9/11: One Year Later  
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Collateral Damage Made Real

A visit to refugee camps in Afghanistan and Pakistan indicates what the future holds for post-war Afghanistan.
 
 
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I was wholly unprepared for the level of poverty and desperation I witnessed among refugees on a recent trip to Afghanistan. If you have never imagined the refugee camps, visualize a seemingly endless stretch of scrap-and-stick tents, filled with raucous children, lacking food, water, basic hygiene or infrastructure. Border it with stunning stark mountains, surround it with cold air and support it with dirt and dust. Then you will have an idea of the conditions under which Afghan refugees fleeing American bombs are attempting to survive.

Zeriba Taj, age 3

After the tragedies of Sept. 11, when it became clear that the U.S. would retaliate against Osama bin Laden's terrorist attacks though a campaign against Afghanistan, I began to worry. I had heard about "collateral damage" and "smart bombs" during the Gulf War. My gut tightened when I heard these rhetorical strategies deployed now. My father, a career U.S. Army officer, was deployed to the Gulf with those very phrases in 1990. This time it was my turn to travel to the region, to see for myself the effects of U.S. military action.

In late November I traveled to Jalalabad, Kabul, Peshawar and Islamabad on a four-woman delegation organized by Global Exchange, the human rights organization where I have worked for the last eight years. I also represented the Women's International League for Peace and Freedom, the oldest women's peace organization in the U.S. and, as a result, I focused particularly on the issue of women in a post-Taliban government and the condition of children in the refugee camps. But my main personal aim was just to witness, and what I witnessed was extremely troubling.

There was Ramsir, A 24-year-old Tajik mother whose 5-year-old child is psychologically damaged from the recent bombing. Rasmir's daughter was at a park in Kabul when American bombs, aimed at the airport, missed their mark and killed three of her playmates. The women in the park screamed, "Where's my child?!" Rasmir told me, as they searched for remains among the shrapnel. After this, Rasmir and her children, who remained in Kabul through both the mujahedeen and the Taliban regimes, fled the country. Before the slaughter in the park, Rasmir's neighbor's house had been hit by U.S. bombs. All nine members of the family were killed. Rasmir told me the shock her daughter experienced in the park was too much.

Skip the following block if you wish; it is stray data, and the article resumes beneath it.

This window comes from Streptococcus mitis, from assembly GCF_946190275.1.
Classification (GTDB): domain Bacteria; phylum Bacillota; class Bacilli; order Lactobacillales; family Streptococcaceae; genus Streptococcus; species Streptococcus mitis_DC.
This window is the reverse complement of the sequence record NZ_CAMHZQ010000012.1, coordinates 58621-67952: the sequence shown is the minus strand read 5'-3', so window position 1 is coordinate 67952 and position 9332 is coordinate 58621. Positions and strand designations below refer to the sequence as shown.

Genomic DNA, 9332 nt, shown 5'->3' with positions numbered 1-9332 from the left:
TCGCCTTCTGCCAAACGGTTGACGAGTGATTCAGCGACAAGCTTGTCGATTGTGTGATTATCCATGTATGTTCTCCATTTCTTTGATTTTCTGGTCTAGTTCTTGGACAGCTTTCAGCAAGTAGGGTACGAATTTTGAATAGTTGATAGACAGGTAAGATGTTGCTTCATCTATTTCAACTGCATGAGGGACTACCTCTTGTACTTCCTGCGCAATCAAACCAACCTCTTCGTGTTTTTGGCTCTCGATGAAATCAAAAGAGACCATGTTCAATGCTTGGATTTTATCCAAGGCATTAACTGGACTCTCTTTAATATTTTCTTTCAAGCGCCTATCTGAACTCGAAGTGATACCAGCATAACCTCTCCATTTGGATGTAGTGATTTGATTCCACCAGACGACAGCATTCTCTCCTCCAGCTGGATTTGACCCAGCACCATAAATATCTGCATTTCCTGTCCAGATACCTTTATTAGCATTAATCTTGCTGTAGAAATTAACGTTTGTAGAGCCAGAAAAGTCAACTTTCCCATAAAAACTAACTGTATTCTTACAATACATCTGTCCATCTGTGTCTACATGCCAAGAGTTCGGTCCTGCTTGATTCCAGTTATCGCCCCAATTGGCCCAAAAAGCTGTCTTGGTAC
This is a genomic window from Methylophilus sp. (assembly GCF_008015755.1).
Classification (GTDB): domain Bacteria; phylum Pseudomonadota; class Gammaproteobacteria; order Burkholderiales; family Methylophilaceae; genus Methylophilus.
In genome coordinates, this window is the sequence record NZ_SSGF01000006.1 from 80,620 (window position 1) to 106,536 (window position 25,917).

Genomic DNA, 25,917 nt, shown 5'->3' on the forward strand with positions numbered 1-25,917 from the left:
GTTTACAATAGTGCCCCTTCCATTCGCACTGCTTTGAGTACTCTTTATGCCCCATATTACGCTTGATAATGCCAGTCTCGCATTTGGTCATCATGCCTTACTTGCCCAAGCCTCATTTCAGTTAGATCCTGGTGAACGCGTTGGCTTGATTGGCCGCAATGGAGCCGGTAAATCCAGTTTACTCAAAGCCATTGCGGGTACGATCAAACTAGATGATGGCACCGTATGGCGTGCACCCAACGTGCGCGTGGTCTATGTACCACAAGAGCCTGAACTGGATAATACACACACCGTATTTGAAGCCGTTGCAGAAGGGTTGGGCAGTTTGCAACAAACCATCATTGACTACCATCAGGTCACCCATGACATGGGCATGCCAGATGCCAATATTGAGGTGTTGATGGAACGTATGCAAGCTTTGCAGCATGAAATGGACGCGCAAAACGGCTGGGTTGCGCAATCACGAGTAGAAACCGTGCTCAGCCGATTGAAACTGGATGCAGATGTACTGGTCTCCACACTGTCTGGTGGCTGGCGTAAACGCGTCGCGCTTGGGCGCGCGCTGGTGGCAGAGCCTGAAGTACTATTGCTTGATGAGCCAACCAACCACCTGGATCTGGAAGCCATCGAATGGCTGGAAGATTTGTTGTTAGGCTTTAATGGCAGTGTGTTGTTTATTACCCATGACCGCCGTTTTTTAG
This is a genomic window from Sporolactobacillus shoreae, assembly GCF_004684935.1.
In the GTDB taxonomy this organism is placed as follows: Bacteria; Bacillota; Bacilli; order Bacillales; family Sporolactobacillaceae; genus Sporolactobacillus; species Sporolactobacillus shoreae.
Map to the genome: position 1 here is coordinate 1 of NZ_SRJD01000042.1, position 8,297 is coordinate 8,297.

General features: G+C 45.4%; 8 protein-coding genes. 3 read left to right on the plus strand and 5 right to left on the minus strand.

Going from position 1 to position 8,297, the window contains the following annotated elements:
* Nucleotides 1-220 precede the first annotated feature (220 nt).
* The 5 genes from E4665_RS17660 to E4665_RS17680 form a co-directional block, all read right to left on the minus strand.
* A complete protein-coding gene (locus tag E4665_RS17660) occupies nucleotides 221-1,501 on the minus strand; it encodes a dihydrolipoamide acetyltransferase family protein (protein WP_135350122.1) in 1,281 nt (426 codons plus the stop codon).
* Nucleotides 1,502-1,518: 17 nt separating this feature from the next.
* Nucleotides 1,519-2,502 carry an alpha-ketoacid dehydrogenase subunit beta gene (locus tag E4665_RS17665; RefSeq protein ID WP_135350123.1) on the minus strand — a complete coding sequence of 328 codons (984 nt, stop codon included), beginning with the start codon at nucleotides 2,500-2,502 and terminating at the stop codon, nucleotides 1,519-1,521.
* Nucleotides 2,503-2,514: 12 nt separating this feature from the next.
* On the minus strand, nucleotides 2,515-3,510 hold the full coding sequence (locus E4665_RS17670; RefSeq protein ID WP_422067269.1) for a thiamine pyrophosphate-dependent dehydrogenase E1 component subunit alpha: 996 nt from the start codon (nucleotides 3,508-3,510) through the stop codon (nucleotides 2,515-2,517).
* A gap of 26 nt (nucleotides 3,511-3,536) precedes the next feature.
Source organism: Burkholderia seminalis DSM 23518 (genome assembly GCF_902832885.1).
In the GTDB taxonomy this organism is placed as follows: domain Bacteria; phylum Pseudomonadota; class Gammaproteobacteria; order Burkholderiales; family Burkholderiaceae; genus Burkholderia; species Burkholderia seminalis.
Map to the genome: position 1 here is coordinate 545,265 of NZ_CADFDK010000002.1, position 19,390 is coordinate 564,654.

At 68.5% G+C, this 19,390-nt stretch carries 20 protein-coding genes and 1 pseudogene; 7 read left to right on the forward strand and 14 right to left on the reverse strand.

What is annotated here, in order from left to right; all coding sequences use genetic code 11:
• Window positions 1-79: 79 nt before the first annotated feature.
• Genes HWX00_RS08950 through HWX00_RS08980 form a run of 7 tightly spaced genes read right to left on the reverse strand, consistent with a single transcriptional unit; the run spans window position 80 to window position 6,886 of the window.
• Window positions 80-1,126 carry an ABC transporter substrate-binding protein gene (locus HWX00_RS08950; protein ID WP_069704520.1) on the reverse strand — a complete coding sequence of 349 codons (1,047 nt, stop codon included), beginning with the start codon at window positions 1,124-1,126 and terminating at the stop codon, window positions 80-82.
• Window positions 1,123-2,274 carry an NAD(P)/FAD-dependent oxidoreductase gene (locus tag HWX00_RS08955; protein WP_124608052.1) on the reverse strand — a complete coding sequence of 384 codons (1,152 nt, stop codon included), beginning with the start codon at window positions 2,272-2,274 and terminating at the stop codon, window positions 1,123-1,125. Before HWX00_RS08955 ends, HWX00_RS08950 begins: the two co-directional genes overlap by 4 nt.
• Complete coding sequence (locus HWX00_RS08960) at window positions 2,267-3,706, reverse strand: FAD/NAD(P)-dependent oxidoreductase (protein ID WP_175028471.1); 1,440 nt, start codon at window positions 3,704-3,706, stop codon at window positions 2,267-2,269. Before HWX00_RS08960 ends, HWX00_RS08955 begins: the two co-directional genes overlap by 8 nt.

I met Rasmir at the Afghanistan Women's Council, a food distribution, health and educational services project for refugee women and children in Peshawar, Pakistan. Directed by Fatana Gailani, the center has recently been inundated by refugees fleeing not only the Taliban but the American bombing. I asked Gailani if she supported the U.S. bombing campaign, as I expected an educated woman from Kabul would. "Like most people, I was happy at first, as I am eager to return to a liberated Afghanistan," she said. "But then I started seeing the flow of refugees, almost every one with a story of civilian casualties. And now I say that the bombing must stop. We innocent Afghans are paying the price."

Gouhar Taj, age 32

Another vivid memory is of Haziza, a 12-year-old girl living in a refugee relief center in Peshawar. I sat with Haziza while an elderly woman told us she had lost her three sons -- one to the Russians, one to the mujahedeen and one to the Taliban. As Haziza started sniffling, another visitor to the center asked the girl crudely, "Why are you crying?" to which she responded with deeper sobs. As I reached to embrace Haziza, I could feel her body brace against the deepest pain. "We lived in Kabul near one of the Taliban military bases, where my father had a small grocery store," she said. "One day I was out with my father, when we saw planes roaring overhead and heard scary, loud sounds like thunder. When we returned home, my mother and younger brother were lying dead in a pile of rubble that was once our house. My father went into shock and lost his mind. Now I'm the one in charge of our household. I take care of my five brothers and sisters. We have no money and it's hard for me to find them enough food to eat."